In addition to its Rallye trim, my test car was loaded with extra-cost options. First amongst these was the $1,300 Turbo Fire 1.4-litre engine. Next was a $295 "Popular Entertainment Group" package that adds things like automatic headlights, 12-volt auxiliary outlet, illuminated front cupholders and vanity mirrors, active grille shutters, tire pressure monitoring system and a useful hidden cubby under the passenger's seat cushion. A $1,000 Premium Audio package added a unique backlit red instrument panel surround (echoing Dodge's "race track" rear light design), iPod control, rearview backup camera, remote USB port, SD card slot and remote-activated perimeter approach lighting. Lastly was a $450 navigation system, which adds an 8.4-inch touchscreen and requires an additional $700 worth of Sirius satellite radio and voice command with Bluetooth.

If I was ordering a Dart for myself I'd also add the LED racetrack taillights ($225), power sunroof ($1,295) and $500 amplified 9-speaker audio upgrade with subwoofer, because the Dart's premium audio system was only "okay," and lacked punch. So, as tested my Dart came to $24,835, but I'd be looking at $26,855 for my preferred package of goodies.

At this price the Dart isn't super cheap, but it's not too bad either when you consider the resulting equipment list. Certainly my test car was a nice place to spend time, with all the comforts and conveniences you could reasonably expect in this segment, and a decent-looking interior with soft-touch materials on the dash top, instrument brow, arm rests and other touch points (hard plastics were used elsewhere, and there's room for improvement in some of them because the textures are a bit coarse and the red accents in the test car didn't really match the red used for the soft-touch panels). The front seats are supportive and roomy enough, and I actually found them quite comfortable, but I can understand some of the complaints I've read elsewhere - they are slightly overstuffed, so the padding has a slightly bulgy quality to it (I expect this would lessen within a few months). The back seats - at least the outer two - fit my 5'11" frame well enough, and the trunk is plenty big at 371 litres.

My complaints are mostly of the niggling variety: I didn't like the twist-knob wiper control mounted on the end of the turn-signal stalk, and I think the instruments could be spaced a little closer together because with my hands at two-and-ten o'clock on the wheel they blocked portions of the speedo and tach (yes, yes, I could just drive with my hands at nine-and-three, I know). Finally, the USB input wouldn't read my thumb drive loaded with iTunes m4a files, which is something most audio systems can do these days without problem. I also had trouble getting consistent Bluetooth connections with my cell phone, but my colleague had no such trouble so this may have just been an issue with my particular older model phone. I did like how the stereo stays on until you open the door, even if you remove the key. That's how it should be done.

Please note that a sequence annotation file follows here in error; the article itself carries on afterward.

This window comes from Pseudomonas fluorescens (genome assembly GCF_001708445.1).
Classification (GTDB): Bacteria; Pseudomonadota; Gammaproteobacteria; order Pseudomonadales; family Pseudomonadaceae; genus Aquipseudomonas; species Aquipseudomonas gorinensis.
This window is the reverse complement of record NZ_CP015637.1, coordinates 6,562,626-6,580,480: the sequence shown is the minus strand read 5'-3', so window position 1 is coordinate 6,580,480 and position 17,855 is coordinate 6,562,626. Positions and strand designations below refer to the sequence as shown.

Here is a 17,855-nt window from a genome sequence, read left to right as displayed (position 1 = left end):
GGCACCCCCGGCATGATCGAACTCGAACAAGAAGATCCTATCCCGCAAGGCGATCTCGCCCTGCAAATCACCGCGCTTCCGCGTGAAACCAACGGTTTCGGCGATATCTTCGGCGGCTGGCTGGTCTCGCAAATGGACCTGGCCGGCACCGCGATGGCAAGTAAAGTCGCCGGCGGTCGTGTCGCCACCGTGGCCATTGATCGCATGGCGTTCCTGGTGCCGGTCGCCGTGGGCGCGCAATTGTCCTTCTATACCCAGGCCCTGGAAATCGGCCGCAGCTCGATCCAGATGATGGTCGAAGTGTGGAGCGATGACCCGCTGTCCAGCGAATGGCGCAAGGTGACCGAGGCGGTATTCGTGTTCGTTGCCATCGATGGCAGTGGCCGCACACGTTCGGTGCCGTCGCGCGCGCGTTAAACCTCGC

On the road, the 1.4-litre equipped Dart has an intoxicatingly nice exhaust burble (like an Alfa Romeo, indeed), lots of torque, and a free-revving, eager character. This makes it a hoot to drive, especially when equipped with the slick-shifting 6-speed manual transmission, and there's enough power to get from 0-100 km/h in a respectably quick 8.5 seconds. The smiles don't stop at the pump either: On the highway the engine revs along at just over 2,000 rpm at 100 km/h in sixth gear, and in the city its small displacement helps it turn in excellent mileage despite the Dart's hefty (for a compact) 1,495-kg curb weight. Rated consumption with the 1.4-litre engine and 6-speed manual is 7.4 / 4.9 L/100km (city/highway), and I used only 9.7 L/100 in mixed city and highway use despite driving like Mario Andretti the entire time.

In the corners the Dart has accurate and well-weighted steering. The front suspension uses standard Macpherson struts, while the rear suspension is a multilink independent setup, giving the car a very tossable character. Dodge says the suspension was slightly softened for North America to take the edge off it, and while this probably makes sense for most drivers one can only hope that a Euro-tuned suspension is eventually offered for enthusiast drivers (the Neon was quite successful at one point in autocross, and a Euro-sprung Dart could be an equally good weapon). I did notice that the suspension has limits when it comes to absorbing large road irregularities, with the test car's front suspension hammering unhappily going over a recessed manhole cover.

With its good-looking style, fun-to-drive character, wide variety of available equipment and reasonable starting price, the Dart offers a tempting alternative to established contenders such as the Honda Civic, Ford Focus, Hyundai Elantra, Chevrolet Cruze and Toyota Corolla. If you're in the market for a compact sedan, it certainly deserves a look.

©(Copyright Canadian Auto Press)

Topics: Sedan, Dodge, 2013, Dart, $10,000 - $19,999, $20,000 - $29,999, Compact,

  • 1
  • 2
  • 3
  • 4
  • 5

Thanks for voting!

Top of page